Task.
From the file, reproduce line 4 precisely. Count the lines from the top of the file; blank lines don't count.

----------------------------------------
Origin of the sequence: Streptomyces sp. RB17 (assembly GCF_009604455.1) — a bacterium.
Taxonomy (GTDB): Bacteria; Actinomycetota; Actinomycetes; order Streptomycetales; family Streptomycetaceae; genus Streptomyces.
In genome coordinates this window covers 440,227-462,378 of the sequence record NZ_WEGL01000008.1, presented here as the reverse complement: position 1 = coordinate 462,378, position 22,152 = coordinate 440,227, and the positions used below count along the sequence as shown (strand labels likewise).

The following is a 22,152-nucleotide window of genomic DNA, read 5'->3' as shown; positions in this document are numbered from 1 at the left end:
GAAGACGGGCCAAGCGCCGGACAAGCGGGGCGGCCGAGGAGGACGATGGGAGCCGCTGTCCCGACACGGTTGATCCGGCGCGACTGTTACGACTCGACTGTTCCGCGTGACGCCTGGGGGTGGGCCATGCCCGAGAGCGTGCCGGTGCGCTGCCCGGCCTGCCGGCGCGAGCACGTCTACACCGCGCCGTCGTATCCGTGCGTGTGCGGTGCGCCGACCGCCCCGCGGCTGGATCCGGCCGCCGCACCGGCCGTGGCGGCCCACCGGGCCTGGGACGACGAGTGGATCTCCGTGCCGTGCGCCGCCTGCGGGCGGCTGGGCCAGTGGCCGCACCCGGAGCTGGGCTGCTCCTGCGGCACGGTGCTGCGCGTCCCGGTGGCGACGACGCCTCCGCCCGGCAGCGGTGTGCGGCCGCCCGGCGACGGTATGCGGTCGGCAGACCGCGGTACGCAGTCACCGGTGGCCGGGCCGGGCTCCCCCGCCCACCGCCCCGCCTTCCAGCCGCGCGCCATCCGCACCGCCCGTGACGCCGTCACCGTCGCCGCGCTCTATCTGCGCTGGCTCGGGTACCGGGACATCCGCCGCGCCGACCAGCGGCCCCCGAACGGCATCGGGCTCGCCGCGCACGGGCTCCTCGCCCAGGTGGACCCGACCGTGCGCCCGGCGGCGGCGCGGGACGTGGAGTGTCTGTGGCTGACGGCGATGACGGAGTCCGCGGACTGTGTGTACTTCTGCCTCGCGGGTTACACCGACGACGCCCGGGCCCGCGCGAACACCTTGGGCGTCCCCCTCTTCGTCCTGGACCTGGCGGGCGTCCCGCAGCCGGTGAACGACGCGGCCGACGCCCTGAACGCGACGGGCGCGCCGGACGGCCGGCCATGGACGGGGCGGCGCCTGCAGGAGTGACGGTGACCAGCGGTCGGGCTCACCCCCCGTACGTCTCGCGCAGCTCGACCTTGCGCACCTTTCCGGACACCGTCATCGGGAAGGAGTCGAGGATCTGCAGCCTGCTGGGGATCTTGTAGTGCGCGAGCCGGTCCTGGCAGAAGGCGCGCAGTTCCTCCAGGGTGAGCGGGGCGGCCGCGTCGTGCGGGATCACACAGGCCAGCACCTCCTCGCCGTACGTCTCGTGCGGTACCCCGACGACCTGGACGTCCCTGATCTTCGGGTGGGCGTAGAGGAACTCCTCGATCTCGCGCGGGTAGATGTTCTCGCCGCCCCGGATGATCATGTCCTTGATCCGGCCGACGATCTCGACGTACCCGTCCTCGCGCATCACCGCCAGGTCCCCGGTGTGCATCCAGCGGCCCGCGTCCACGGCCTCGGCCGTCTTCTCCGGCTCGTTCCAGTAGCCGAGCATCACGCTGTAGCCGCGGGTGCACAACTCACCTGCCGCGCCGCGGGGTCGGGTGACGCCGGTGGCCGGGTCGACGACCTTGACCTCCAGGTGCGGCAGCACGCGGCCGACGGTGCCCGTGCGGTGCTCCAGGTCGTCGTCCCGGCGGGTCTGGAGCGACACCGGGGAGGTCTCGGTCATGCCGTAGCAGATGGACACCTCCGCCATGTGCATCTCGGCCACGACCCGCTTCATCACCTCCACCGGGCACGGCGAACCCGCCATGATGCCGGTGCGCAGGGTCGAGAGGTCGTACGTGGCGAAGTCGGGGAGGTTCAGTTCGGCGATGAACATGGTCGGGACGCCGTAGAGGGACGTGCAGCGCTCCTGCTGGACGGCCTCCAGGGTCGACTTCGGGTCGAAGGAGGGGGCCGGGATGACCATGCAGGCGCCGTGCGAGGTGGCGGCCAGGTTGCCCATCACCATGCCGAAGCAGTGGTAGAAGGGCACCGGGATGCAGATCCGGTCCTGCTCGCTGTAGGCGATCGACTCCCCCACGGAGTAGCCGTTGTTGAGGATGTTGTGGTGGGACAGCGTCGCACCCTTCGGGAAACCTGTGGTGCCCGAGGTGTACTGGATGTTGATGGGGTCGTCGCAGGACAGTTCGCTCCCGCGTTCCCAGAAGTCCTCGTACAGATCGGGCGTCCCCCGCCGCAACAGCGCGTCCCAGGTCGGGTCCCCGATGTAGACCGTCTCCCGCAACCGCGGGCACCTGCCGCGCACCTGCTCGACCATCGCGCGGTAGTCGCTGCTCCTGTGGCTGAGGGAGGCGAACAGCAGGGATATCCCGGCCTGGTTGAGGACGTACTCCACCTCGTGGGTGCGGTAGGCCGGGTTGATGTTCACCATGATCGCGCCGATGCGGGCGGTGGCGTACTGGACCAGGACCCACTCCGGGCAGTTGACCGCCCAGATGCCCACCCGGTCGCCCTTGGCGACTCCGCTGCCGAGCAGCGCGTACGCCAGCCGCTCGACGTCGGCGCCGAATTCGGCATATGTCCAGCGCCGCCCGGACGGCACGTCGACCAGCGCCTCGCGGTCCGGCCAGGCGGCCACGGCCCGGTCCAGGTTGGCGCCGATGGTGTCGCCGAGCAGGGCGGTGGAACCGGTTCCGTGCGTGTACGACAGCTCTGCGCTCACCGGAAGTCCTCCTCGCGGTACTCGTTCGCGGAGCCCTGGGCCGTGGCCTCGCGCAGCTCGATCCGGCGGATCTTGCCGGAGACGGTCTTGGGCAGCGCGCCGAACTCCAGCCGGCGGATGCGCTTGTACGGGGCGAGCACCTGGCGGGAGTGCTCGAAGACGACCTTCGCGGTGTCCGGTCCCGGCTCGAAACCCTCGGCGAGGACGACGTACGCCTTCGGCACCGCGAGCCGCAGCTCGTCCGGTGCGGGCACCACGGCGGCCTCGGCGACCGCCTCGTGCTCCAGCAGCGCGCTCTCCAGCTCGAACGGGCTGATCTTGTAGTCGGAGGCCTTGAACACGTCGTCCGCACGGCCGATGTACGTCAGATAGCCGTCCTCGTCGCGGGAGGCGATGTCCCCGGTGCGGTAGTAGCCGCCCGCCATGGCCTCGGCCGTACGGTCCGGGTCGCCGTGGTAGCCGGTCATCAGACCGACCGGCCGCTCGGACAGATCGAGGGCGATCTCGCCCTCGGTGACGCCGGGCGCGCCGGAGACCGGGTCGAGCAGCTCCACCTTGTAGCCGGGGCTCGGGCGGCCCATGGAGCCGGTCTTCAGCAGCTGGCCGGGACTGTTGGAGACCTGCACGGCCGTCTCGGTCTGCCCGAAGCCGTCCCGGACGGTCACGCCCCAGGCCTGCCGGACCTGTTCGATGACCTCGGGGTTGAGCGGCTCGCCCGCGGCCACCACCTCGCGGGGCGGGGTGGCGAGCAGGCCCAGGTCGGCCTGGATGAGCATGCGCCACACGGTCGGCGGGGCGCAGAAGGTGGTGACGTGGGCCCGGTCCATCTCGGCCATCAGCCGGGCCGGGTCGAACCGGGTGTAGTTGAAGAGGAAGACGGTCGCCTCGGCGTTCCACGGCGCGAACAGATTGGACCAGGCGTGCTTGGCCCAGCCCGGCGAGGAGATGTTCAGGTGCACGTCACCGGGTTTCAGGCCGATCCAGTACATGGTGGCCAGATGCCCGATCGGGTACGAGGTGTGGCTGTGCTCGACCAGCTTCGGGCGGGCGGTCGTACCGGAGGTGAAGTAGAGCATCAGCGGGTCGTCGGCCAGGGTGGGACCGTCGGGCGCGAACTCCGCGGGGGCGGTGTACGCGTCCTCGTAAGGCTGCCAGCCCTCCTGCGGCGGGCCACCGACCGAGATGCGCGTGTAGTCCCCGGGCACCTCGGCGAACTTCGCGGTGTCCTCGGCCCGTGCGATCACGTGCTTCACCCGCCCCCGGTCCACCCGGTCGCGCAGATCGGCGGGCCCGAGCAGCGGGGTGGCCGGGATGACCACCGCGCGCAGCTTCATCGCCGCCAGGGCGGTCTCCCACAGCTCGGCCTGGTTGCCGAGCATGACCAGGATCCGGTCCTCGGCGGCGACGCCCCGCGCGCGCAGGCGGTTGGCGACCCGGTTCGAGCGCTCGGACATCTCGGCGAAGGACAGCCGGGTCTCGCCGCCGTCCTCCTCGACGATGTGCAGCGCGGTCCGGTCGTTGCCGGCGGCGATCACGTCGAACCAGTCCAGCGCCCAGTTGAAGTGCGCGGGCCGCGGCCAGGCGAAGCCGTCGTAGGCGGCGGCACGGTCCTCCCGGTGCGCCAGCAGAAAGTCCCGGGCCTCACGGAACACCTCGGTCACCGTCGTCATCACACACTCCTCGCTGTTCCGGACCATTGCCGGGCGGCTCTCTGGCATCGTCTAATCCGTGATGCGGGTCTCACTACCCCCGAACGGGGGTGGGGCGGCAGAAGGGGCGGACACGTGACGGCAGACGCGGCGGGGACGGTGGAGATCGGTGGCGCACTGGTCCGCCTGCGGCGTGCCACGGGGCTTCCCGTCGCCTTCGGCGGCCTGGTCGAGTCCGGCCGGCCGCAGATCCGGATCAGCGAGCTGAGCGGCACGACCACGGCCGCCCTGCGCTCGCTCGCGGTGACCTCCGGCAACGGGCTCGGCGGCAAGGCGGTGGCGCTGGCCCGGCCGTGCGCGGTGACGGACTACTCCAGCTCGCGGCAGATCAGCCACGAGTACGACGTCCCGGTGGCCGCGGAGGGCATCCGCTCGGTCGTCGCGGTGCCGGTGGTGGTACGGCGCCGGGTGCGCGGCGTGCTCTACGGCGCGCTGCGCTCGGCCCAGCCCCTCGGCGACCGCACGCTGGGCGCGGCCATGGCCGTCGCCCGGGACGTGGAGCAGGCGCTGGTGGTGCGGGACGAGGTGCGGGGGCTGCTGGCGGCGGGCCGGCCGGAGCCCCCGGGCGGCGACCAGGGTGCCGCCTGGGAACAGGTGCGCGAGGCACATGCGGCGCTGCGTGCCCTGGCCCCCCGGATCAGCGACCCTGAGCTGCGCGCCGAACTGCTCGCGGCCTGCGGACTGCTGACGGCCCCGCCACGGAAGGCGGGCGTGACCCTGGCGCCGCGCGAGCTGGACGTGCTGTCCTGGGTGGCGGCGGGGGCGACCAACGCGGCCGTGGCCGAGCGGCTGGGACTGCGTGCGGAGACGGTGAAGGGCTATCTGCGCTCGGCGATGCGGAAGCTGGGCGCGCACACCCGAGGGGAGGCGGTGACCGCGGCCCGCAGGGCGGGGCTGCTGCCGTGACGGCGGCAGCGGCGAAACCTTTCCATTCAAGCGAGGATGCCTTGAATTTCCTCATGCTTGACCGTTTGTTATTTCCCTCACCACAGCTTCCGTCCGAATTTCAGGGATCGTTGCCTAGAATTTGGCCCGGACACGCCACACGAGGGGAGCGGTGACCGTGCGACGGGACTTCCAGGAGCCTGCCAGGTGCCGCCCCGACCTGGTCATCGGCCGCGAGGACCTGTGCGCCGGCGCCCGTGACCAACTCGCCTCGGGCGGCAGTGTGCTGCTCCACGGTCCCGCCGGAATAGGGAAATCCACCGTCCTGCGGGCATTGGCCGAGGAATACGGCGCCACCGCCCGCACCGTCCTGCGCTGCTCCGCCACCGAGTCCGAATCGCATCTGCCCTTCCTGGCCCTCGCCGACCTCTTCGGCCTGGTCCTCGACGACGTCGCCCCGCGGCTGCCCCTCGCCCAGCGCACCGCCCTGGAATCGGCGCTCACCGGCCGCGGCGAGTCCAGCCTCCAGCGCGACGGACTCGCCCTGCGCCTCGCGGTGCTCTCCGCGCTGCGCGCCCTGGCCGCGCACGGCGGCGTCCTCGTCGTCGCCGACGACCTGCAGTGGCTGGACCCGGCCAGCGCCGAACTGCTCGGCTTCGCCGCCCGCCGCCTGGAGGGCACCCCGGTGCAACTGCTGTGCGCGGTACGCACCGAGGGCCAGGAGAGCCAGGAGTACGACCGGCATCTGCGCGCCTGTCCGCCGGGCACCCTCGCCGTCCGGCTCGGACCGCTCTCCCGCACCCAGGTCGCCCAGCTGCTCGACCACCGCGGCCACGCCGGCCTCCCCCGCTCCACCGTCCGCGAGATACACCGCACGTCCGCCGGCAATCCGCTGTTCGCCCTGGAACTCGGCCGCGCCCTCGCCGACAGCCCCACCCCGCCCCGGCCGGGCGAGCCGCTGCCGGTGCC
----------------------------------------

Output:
The following is a 22,152-nucleotide window of genomic DNA, read 5'->3' as shown; positions in this document are numbered from 1 at the left end: